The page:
Integrity Action runs two programmes: Integrity Education (IE) and Integrity Building (IB). For several years, the programmes were completely separate – Integrity Education spread integrity-related training through several hundred universities, while Integrity Building worked with NGOs and CSOs to encourage youth and community members to practice integrity through monitoring the delivery of public projects and services.
Over the last two years, however, we have been collaborating. Two years ago, each programme had by then developed professional, useful and interesting materials in various forms. We began to train together, and through that we learned how important and productive collaboration is:
Competition only takes you so far. So many schools, universities, NGOs, CSOs and other organisations push competition among their respective ‘constituents’ to see who’s better. Yes, many people like to compete. Striving to win motivates them. Many of us want to show what we know and what we do ‘best’.
Collaboration enriches the discussion. But, I have to admit – I am a fan of collaboration. I think it’s more fun to work together with others and see how each person comes up with different ideas and different ways of looking at challenges and problems. Ideas are generated by people whose thought processes are influenced by their individual cultures, experiences, interests, attitudes, talents, etc.
Diverse work groups produce better results. Groups that include people with a combination of backgrounds, ethnicity, age, culture, professional field, talents, etc, have been shown to produce better and more creative solutions to problems. They usually generate a number of options for solving a problem, which provides a wider variety of solutions to choose from.
Integrity Action definitely has two programmes: ‘IE with IB’, and ‘IB with IE’. I am in charge of training through Integrity Education that includes delving deeply into what integrity is and what it isn’t, how procedures, rules and laws aren’t sufficient for integrity, how to identify integrity and ethical challenges (it’s not always as easy as you think), and they learn the basics of the what, how and why of monitoring public projects so that they can act with and demand integrity from those around us. Then students can be trained to monitor their universities or their schools, or go into the community to learn how to monitor public projects.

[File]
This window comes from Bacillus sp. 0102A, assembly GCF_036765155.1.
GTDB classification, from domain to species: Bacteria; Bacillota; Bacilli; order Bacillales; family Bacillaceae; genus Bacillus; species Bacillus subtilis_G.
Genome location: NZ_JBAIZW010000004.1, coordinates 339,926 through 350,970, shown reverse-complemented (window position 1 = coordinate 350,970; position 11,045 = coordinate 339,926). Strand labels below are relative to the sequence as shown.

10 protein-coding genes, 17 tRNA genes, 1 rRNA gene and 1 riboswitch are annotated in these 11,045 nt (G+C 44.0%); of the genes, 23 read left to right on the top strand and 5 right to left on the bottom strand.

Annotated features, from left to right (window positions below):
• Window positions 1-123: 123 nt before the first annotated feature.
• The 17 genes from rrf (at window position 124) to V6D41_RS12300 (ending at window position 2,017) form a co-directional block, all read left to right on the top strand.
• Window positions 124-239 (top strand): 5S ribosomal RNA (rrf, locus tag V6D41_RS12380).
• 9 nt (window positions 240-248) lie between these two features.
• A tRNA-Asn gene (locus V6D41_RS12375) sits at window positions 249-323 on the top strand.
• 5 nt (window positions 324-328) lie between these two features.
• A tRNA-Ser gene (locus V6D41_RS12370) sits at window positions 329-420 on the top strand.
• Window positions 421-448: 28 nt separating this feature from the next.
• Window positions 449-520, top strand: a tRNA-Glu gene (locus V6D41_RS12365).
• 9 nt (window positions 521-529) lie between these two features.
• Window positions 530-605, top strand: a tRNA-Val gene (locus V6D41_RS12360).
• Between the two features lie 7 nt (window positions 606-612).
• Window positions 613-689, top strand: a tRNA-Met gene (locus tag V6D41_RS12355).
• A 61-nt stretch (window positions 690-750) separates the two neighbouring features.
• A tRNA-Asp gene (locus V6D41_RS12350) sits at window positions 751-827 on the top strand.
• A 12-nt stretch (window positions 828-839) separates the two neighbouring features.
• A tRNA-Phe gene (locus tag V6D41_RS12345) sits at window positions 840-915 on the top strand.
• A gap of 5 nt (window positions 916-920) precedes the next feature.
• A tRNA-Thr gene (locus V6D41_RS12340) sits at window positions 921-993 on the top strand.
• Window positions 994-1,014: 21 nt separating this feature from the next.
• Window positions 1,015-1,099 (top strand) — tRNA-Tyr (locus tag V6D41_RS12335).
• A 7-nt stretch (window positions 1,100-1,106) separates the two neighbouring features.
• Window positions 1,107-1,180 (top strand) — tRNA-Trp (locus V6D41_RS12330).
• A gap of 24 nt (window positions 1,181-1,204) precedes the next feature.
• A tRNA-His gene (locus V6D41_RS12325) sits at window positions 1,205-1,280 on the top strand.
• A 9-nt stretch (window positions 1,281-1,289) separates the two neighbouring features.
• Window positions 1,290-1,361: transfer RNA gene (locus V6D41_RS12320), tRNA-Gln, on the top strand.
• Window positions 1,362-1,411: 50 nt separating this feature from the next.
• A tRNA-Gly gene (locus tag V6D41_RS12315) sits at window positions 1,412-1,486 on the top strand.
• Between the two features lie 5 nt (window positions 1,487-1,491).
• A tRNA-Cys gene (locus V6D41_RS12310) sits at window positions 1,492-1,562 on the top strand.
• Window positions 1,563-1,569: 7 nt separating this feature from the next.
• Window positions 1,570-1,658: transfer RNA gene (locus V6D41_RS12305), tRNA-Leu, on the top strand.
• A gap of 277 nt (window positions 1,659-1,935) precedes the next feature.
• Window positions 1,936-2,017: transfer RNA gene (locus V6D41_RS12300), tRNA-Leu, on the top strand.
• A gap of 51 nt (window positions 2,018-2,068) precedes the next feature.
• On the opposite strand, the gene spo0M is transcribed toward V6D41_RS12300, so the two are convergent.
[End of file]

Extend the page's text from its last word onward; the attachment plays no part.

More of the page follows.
Integrity Building (community integrity building, to be exact) is the more practical side of integrity. My colleagues working on community integrity building weave some integrity education throughout their trainings, and help learners understand why citizens should get engaged in their communities (to realise their rights), how to become part of a movement around the world that gets people contributing directly to improving their society (by monitoring how their tax dollars are spent), and how to ensure problems are fixed (by giving feedback and helping to formulate solutions to the problems they identify). These folks love the field work, but they also ask to learn more about integrity and how to improve governance and advocate for their rights.
To strengthen the work and bring various stakeholders together, we form Joint Working Groups, Alliances, Integrity Clubs, and other means of working together for the best results. Working collaboratively with NGO/CSO/institutional staff, students, community members, project implementers, government officials, religious leaders, and others builds trust. Whether it’s ‘IE with IB’ or ‘IB with IE’, it’s a win-win!
Programme Director, Integrity Education Network